Exquisite Illustrations Created by Drawing with Thread

Annalisa Bollini

This past week­end, while watch­ing the lat­est episode of Mad Men, I started a new embroi­dery. It’s my first one in many months! It feels good, ya’ll. Just like the work of Annal­isa Bollini. The Ital­ian illus­tra­tor cre­ates these mixed media scenes that are a com­bi­na­tion of embroi­dery, appliqué , and paper bits. She has exquis­ite line work that’s made with tiny stitches, and I love how it’s a sub­sti­tute for a pen or pencil.

Annal­isa has prints of her work for sale in her Etsy shop. You’ll find brooches there, too.

And… one last that’s apt, espe­cially since it’s Fri­day. Annal­isa gives this sage advice on her web­site: If you don’t know what to do, eat some chocolate!

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Beautiful, Multilayered Fantasies by Danse de Lune

Danse de Lune

Get lost in the magic of Danse de Lune (for­merly Art and Ghosts). She’s a UK-based illus­tra­tor who has a pen­chant for col­or­ful folk­lore and dark, dreary skies. I love the mul­ti­lay­ered, fan­tas­ti­cal feel that these pieces have. They’re soft with a lot of visual oomph — just look at all of the tiny, intri­cate details! Danse gives us some insight to her work, writing:

The larger part of my work is con­cerned with the pro­tec­tion and wel­fare of nature, chil­dren, and non-human (occa­sion­ally mag­i­cal) crea­tures: per­haps as a result of my ear­li­est expe­ri­ences and a sense of close iden­ti­fi­ca­tion with the hid­den, noc­tur­nal things which speak an unknown lan­guage. Ani­mals con­cern me espe­cially, whether mag­i­cal or quite ordinary.

Dreams and the uncon­scious (Jun­gian) also play a pre­dom­i­nant role in my work, along­side sym­bol­ism, mys­ti­cism, folk­lore, mythol­ogy and fairytales.

Check out Danse’s Etsy shop for prints.

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Bear Skin Rug? Nahhh. How About a Monster Skin Rug?

Joshua Ben Longo

Years ago, on Pin­ter­est, I saw this Mon­ster Skin Rug designed by Joshua Ben Longo and fell in love. It’s a clever take on those bear skin rugs you see in the movies, except more fun and a lot less cruel. They’re made of 50% wool / 50% poly­ester felt scales that are then sewn to a felt sil­hou­ette and stuffed with poly­ester. Plus, they plas­tic teeth!

It turns out Longo had been mak­ing the rugs by hand for years, but at a very high cost for the con­sumer. Now, he’s turned to Kick­starter to help with the cost of pro­duc­tion and pro­duce Mon­ster Skin Rug in vol­ume. For $425, you can own this delight­ful piece of decor.

If $425 is out of your price range, Joshua has other monster-related items you can own. Fin­ger pup­pets, totems, and other soft sculp­tures are all avail­able.

Joshua Ben Longo monster-rug-3 monster-rug-4 monster-rug-5

And, a lit­tle extra. Another cre­ation by Joshua!
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monster-rug-8

Sofia Arnold’s Naturalistic Scenes of Wild Fantasies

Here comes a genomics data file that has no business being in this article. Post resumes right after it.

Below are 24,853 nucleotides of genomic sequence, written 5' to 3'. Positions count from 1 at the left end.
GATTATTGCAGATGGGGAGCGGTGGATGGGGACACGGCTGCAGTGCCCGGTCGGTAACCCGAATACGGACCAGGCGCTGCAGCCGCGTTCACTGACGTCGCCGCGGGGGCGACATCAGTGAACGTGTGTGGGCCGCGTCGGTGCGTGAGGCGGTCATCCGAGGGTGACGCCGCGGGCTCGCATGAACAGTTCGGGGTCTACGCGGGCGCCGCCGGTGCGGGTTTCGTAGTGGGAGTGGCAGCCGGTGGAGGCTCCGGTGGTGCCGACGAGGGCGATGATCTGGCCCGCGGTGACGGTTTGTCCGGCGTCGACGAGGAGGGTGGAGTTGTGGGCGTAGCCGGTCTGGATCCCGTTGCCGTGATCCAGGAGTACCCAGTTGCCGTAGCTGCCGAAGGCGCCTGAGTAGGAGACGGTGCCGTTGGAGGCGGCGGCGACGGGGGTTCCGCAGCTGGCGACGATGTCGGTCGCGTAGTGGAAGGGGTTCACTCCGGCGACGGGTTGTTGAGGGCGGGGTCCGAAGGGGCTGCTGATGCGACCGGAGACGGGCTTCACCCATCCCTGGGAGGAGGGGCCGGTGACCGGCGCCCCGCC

Sofia Arnold

For years, I’ve mar­veled at the work of Sofia Arnold. Her nat­u­ral­is­tic scenes are wild fan­tasies fea­tur­ing a host of char­ac­ters. Look closely, and you’ll see women in flow­ing dresses, small ani­mals, and ener­getic chil­dren woven in her compositions.

In an inter­view with Buy Some Damn Art, Sofia talks about recy­cling imagery and ideas in her work. It’s a valu­able prac­tice that can help your work feel con­cep­tu­ally cohe­sive. ” A copy of a copy of a copy might become visu­ally unrec­og­niz­able from the source, but I think that con­tin­ued reit­er­a­tion will even­tu­ally dis­till some kind of mean­ing for me,” she says.

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And here’s a lit­tle extra. Sofia sells this awe­some small patches in her Big Car­tel shop!

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An Interactive Comic, Microorganisms & More: the MFA ILP Show

Illustration Practice

Two Fri­days ago, I had the plea­sure of attend­ing the MFA Illus­tra­tion Prac­tice (MFA ILP) The­sis Exhi­bi­tion at Mary­land Insti­tute Col­lege of Art (MICA). I was really excited to see the show, as I grad­u­ated from the pro­gram in 2013 (the first class!) and wasn’t as famil­iar with this year’s work.They didn’t dis­ap­point! I was really impressed with every­thing I saw, and I admire how they’ve pushed the bound­aries of what illus­tra­tion is/can be. (This idea is the cor­ner­stone of the MFA ILP program.)

So, with­out fur­ther ado, here are some pic­tures of the exhi­bi­tion, but this is by no means a com­pre­hen­sive look. If you’re local to Bal­ti­more, stop by the show before it closes on April 12!

Check out more pic­tures from the exhi­bi­tion on my Flickr. (Beware — they’re unedited.)

Il Sung Na

Illustration Practice

I’ve had my eye on Il Sung Na’s work since the end of 2014. I bought one of his adorable ceramic crea­tures at MICA’s Art Mar­ket and totally want more of ‘em. He had a bunch of through­out his space, and I wish he had them for sale at the opening!

Il Sung Na Il Sung Na Il Sung Na il-sung-na-2 il-sung-na-1

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Sainte Maria’s Sartorial Paintings Are a Love Letter to Style

sainte maria

Art, fash­ion, and design are all pas­sions of Russ­ian illus­tra­tor Sainte Maria. And, there’s no mis­tak­ing it. These sar­to­r­ial paint­ings are a love let­ter to style, and I’m a huge fan of both her cloth­ing choices and inte­rior decorating.